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What can you do to save fish?

  • Dispose of trash properly. This will help reduce the amount of trash blown into the waterways or washed from storm drains into the sea. Light objects such as plastic bags can easily blow away. Never let it lay around outside. In the central North Pacific, researchers have found six pounds of broken, degraded plastic pieces plastic for every single pound of zooplankton. Plastic pollution negatively impacts trillions upon trillions of ocean inhabitants and ultimately humans.

  • Do not release balloons into the air as they will eventually land somewhere as trash. Many balloons end up in the ocean where marine animals mistake them for food.

  • Cut rings of plastic six-pack holders as this lowers the risk of fish and other forms of life getting entangled in them. Also snip the holders at home as sometimes dump truck loose trash on the way to the landfill.

  • Reduce (most effective), reuse (effective), and recycle (still pretty effective and certainly better than throwing away). Look for alternative materials or avoid excessive packaging when deciding on purchases. Take tote bags to the store to shop and Tupperware to the restaurant to take home food.

  • Do not dispose any fluids (paint, lawn debris, car fluids, trash) except for clean water down storm drains or roadways as it may end up in water courses and eventually in the sea. Also, maintain your car so that no oil and other fluids leak out. Use kitty litter and diapers to catch the fluids if you do have a leak.

  • Prevent soil and sediment from running into creeks. If you clear vegetation, set appropriate erosion control materials in place and revegetate the area as quickly as possible with native plants.

  • Do not support dams unless they are built in ways that allows for fish passage. Write letters to authorities to voice your opinion. Talk to people about it.

  • Participate in local beach, river or stream clean ups. Volunteer on the International Coastal Cleanup Day (next one: 01.01.2009). You can research online where the closest clean ups to your home town occur.

  • Pick up whatever trash you can even on days other than the International Coastal Cleanup Day. Donít be concerned with what people think of you. Instead be strong and set an example; and if someone asks you why you are doing that, you have an opportunity to educate them.

  • Fish your own fish with lines where it is legal and make sure you have a fishing license if your country requires you to possess one. This helps the fisheries management.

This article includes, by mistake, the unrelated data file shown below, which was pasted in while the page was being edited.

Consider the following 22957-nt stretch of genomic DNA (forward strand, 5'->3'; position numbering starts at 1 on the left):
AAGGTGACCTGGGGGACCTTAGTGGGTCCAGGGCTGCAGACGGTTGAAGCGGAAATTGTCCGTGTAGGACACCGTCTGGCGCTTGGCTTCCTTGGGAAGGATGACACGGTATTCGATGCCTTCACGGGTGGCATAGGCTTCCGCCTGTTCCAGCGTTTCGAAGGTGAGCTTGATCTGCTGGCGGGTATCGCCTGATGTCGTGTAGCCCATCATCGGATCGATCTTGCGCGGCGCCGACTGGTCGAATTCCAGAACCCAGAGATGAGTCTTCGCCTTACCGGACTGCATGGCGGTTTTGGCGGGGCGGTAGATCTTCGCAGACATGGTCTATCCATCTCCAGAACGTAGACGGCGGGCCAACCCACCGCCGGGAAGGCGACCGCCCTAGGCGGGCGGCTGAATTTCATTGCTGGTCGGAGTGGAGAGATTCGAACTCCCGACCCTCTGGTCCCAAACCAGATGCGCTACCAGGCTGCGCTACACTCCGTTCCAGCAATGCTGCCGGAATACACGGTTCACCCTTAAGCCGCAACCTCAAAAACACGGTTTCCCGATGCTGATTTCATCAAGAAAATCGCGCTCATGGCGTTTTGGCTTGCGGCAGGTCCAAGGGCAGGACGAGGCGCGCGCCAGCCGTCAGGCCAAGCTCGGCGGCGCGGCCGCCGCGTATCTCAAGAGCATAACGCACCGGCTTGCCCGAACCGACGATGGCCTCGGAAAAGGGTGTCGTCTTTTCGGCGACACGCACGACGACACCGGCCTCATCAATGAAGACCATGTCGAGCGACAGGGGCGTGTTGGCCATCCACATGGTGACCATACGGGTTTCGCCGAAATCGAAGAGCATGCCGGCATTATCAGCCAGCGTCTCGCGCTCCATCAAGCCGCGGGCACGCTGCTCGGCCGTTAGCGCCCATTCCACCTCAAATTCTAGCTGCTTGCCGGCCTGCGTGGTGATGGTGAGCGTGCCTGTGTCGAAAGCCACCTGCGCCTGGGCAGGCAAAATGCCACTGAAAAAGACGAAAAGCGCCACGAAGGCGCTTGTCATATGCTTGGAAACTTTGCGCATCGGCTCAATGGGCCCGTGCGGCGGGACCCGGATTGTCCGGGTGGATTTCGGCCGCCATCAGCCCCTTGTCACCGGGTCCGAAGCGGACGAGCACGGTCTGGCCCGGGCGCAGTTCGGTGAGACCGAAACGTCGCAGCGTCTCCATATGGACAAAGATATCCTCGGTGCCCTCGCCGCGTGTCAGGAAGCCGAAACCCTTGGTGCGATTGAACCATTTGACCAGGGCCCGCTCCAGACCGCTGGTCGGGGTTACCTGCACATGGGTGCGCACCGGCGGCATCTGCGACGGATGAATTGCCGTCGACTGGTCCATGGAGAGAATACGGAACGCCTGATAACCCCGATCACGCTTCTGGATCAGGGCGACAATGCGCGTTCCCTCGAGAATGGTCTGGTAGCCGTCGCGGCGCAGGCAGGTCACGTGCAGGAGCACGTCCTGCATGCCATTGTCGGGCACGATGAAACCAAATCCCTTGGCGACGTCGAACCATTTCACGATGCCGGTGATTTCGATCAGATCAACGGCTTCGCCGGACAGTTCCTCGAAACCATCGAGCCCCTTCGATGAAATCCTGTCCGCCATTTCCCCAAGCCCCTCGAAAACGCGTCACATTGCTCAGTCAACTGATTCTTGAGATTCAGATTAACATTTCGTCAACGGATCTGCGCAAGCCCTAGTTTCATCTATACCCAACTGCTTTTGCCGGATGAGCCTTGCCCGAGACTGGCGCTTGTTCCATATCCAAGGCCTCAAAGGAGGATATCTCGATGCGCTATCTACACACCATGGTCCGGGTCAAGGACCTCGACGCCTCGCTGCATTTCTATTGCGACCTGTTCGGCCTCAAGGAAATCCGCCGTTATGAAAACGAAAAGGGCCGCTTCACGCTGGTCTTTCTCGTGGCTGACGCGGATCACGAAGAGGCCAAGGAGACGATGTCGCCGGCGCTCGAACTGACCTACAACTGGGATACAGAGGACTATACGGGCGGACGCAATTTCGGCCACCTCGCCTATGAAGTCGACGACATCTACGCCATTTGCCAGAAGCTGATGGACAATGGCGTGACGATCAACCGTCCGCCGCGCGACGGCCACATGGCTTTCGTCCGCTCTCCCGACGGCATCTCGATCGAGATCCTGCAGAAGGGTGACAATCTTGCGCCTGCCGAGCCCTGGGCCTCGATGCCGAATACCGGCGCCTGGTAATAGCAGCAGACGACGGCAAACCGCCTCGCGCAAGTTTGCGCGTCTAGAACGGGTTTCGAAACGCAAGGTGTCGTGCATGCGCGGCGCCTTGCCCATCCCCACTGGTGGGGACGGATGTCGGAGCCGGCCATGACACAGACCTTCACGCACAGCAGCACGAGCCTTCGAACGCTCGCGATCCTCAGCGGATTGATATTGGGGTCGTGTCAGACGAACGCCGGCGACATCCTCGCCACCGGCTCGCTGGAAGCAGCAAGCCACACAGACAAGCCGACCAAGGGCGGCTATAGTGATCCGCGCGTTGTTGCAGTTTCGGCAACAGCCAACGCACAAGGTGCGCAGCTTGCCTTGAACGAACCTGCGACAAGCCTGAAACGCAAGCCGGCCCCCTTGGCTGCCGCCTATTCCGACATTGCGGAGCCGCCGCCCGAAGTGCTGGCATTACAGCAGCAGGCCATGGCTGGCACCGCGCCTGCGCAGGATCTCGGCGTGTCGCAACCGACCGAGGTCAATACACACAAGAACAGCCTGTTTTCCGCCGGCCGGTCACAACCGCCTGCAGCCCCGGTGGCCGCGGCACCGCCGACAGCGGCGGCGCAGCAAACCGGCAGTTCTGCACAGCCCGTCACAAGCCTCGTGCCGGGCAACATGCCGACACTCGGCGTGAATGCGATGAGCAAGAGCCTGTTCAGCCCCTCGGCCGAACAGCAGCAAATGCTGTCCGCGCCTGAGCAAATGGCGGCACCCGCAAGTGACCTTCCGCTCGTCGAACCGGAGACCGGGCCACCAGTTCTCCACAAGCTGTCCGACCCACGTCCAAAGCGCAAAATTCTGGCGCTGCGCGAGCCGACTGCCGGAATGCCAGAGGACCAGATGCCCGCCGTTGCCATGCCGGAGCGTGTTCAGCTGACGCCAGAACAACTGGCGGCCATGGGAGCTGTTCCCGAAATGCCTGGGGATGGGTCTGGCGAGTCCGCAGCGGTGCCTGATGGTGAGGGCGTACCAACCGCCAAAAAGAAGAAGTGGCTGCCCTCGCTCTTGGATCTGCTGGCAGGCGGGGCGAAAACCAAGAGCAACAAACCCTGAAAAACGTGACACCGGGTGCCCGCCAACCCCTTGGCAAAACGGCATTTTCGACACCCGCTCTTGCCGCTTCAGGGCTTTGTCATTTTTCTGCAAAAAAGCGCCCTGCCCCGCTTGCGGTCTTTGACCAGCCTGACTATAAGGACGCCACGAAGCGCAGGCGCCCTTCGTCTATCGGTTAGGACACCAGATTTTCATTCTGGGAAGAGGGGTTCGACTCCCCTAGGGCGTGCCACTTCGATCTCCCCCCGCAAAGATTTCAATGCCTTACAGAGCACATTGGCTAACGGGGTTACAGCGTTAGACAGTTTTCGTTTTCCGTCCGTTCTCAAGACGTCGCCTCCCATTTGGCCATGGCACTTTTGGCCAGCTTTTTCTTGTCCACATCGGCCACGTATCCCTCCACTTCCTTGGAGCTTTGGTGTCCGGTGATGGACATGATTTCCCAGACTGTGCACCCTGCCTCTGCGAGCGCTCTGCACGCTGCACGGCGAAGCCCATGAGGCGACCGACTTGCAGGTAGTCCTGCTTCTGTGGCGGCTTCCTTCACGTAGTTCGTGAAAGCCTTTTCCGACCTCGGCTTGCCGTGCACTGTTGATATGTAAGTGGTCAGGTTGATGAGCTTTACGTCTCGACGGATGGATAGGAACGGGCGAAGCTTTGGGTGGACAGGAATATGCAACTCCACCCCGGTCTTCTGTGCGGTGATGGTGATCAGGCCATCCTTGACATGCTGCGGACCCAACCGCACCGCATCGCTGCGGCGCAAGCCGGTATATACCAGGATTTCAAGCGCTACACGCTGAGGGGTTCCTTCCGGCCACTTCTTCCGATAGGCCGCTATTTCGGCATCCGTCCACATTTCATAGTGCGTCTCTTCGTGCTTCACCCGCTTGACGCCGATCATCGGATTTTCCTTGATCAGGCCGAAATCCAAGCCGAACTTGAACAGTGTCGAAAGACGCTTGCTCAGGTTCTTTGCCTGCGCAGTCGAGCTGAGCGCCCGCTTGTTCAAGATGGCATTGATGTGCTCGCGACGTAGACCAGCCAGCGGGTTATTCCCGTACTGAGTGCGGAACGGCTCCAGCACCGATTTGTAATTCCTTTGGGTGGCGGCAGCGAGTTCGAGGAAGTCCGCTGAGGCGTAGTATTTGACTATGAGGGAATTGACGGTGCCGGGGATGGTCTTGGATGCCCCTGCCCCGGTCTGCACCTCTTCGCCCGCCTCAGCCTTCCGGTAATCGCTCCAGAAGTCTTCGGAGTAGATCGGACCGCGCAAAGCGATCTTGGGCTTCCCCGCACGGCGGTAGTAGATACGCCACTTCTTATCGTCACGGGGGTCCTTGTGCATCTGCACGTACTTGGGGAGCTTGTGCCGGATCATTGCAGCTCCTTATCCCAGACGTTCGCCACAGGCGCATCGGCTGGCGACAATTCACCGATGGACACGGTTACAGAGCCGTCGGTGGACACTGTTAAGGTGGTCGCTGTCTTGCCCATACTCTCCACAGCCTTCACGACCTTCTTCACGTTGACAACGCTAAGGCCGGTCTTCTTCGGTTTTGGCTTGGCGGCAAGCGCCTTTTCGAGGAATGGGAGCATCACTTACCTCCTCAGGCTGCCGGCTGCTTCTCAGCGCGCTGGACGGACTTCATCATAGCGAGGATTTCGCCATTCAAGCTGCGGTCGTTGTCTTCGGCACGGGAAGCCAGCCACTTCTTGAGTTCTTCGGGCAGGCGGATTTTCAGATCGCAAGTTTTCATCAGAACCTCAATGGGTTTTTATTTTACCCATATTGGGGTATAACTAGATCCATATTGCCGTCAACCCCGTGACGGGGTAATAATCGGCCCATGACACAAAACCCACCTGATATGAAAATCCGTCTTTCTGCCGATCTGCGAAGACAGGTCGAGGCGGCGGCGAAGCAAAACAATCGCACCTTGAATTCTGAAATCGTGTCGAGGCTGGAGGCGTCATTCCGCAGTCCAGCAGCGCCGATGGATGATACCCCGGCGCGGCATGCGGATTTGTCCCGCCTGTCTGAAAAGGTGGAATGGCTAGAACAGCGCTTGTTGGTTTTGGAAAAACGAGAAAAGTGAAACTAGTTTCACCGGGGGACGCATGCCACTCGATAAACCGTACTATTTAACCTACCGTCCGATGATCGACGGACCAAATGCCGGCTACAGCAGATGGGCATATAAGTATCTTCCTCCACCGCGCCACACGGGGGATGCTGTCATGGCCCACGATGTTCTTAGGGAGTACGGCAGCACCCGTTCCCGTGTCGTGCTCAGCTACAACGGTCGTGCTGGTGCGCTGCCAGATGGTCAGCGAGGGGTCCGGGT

• Don't use lead weights for angling, this is now illegal as lead is a toxic metal.

  • Discard hooks, nets, lines and weights responsibly as they are a potential threat to wildlife.

  • You probably have seen tuna cans with the dolphin save label in the stores. Unfortunately, that label does not guarantee that you are buying sustainably caught tuna. Bycatch of sharks, marine turtles, seabirds, small cetaceans, juvenile tuna, and other fish are frequently the result of catching tuna. You should be looking for the Marine Stewardship Council (MSC) label as this is a simple way to identify fish from well-managed sources.

  • To help you find the best choices of seafood, good alternatives, and which seafood you need to avoid consult:

    For North America: Blue Ocean Institute and Monterey Bay Aquarium

    For Europe: Marine Conservation Society and WWF Switzerland

    For Asia-Pacific: Australian Marine Conservation Society and WWF Hong Kong

  • In the United States, 67% ($ value) of seafood is sold through restaurants. Make sure to ask the restaurant if their seafood is from environmentally friendly fisheries and fish farms.

  • If stores donít have responsibly caught and/or farmed fish, ask the manager if he or she could order it. If necessary collect signatures from the community to show the manager that other people are also interested. Businesses do listen to their customers.

  • Be willing to pay a higher prize not only for healthy but also for responsibly caught or farmed fish. Even though unsustainably caught or raised fish may be cheaper, you will eventually pay the prize, most likely in form of taxes, to save them.

  • Educate (but donít preach) others about the suggestions listed above. Whenever you can, set an example by following the above list. People will catch on even if it takes while.

  • Join Endangered Species International

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Podcast: Solutions to save fish

Abundant fish stocks are declining dramatically worldwide © 2007 Pierre Fidenci

Coral reefs provides food and shelter to fish and protect shores from erosion © 2007 Pierre Fidenci

Small farmer markets around the world rely on small scale fishing practices © 2007 Pierre Fidenci

Lionfish have venomous spines that are deadly to their prey © 2008 Pierre Fidenci

Although coral reefs are located in nutrient-poor tropical waters, they support an extraordinary biodiversity of fish © 2008 Pierre Fidenci

The clown anemonefish have a special symbiotic relationship with sea anemones © 2007 Pierre Fidenci

Materials on this website are Copyright ©2011 by Endangered Species International, Inc. all rights reserved.
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